The Big Data revolution at Google, Facebook, Amazon and Apple has transformed the consumer journey across channels, and even helped turn a presidential election. This transition simultaneously poses tremendous challenge and opportunity to retailers.
In our session “How Relevance Can Get Your Brand Elected” at last week’s NRF Big Show, Rayid Ghani (Obama for America’s Chief Scientist) and I shared how data scientists have utilized key methodologies for capturing value and turning Big Data to smart data—using it to win votes and create profit. The analogies between data usage in the Obama campaign and my experience at Amazon and RichRelevance are deep: there are three ways to use data in operations, and it is necessary to take small steps toward a very specific goal using an agile, fail-fast methodology.
The methodologies for data usage are analytics; prediction and interruption; and optimization. They transcend the emergence of “Big Data” and extend in their impact from the last century, as do the learnings from their failures. The “big transformative project” is doomed to fail; only iterative implementations see the huge ROI of data-oriented technologies.
As I traveled the exhibit hall, I reached my personal predictions for 2014:
- 2014 will test us: We must know our identity—who are we to our customers and how we maximize that. This challenge exists in a highly competitive and unfriendly ecosystem: Amazon is on a tear and will not stop; will Google, eBay, Apple and Facebook turn out to be friend or foe?
- Omni-channel ROI at scale: 2014 will be the first year with enough historical case studies of successful omni-channel strategies to support systemic investment. Retailers can invest in 5-10 major initiatives and each can build on the successes/failures of past years.
- Emergence of Big Data, Year 2 of 5: Big Data is a long-term trend. We are still in the early adopter phase, where practitioners familiar with the technology and business can be successful, but not enough business people fully understand the technology’s capabilities, ROI or risk in order for 2014 to be the year of mass scale. That said, Big Data is complex and will require numerous years of investment and learning to reach maturity. Executives know that, so this year will see significant investment from both capital and time budgets.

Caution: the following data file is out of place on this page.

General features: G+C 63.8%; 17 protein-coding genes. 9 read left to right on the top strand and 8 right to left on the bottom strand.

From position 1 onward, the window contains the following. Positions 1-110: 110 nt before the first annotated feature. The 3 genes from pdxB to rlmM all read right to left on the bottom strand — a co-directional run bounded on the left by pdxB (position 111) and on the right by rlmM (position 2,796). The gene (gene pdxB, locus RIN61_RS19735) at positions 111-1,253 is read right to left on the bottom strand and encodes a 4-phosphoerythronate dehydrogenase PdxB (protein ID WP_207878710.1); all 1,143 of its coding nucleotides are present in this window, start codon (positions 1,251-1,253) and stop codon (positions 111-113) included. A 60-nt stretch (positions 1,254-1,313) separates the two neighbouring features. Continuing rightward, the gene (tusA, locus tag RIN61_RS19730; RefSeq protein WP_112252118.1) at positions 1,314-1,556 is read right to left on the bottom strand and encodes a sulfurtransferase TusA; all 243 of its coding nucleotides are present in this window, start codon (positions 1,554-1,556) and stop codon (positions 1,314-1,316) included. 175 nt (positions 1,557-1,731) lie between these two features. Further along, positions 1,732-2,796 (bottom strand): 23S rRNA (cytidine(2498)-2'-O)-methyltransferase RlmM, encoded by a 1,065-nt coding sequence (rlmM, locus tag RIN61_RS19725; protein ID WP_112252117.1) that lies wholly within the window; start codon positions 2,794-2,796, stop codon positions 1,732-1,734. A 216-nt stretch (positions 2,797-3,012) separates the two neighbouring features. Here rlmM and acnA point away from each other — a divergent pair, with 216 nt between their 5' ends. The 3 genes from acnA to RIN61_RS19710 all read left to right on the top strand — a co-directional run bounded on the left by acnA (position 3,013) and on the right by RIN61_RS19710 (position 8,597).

I invite you to learn more about how you can turn your Big Data into smart data for a relevant brand experience by visiting https://richrelevance.com/nrf/.
Today’s top brands are leveraging the retail channel like never before to speak with consumers on a one-to-one basis as they do price comparisons and shop online. But how do brands truly measure their advertising within online retail? When we consider that most publishers optimize around content consumption, and a retailer’s entire existence is around conversion, an accurate measurement strategy must center on understanding consumer context and its impact on conversion.
To truly measure the ROI of purchased media, you must have a direct tie into the purchase funnel. Luckily, online retail provides just that. For brands that are endemic to the online retail environment (those sold online), you can measure your direct influence on sales. For those that aren’t, there exist a wealth of opportunities to understand your brand’s online presence by defining the needle and how you can move it.
In my last blog, I demonstrated how the noise in online sales data could be correlated (to some extent) to the weather. What I didn’t tell you was that I was saving my more interesting findings for a separate post. It’s the nature of science that many discoveries are accidental, and so it was for me when I discovered (by checking my y-axes of all things) that the effect of weather pales in comparison to the effect that day of week has on our shopping.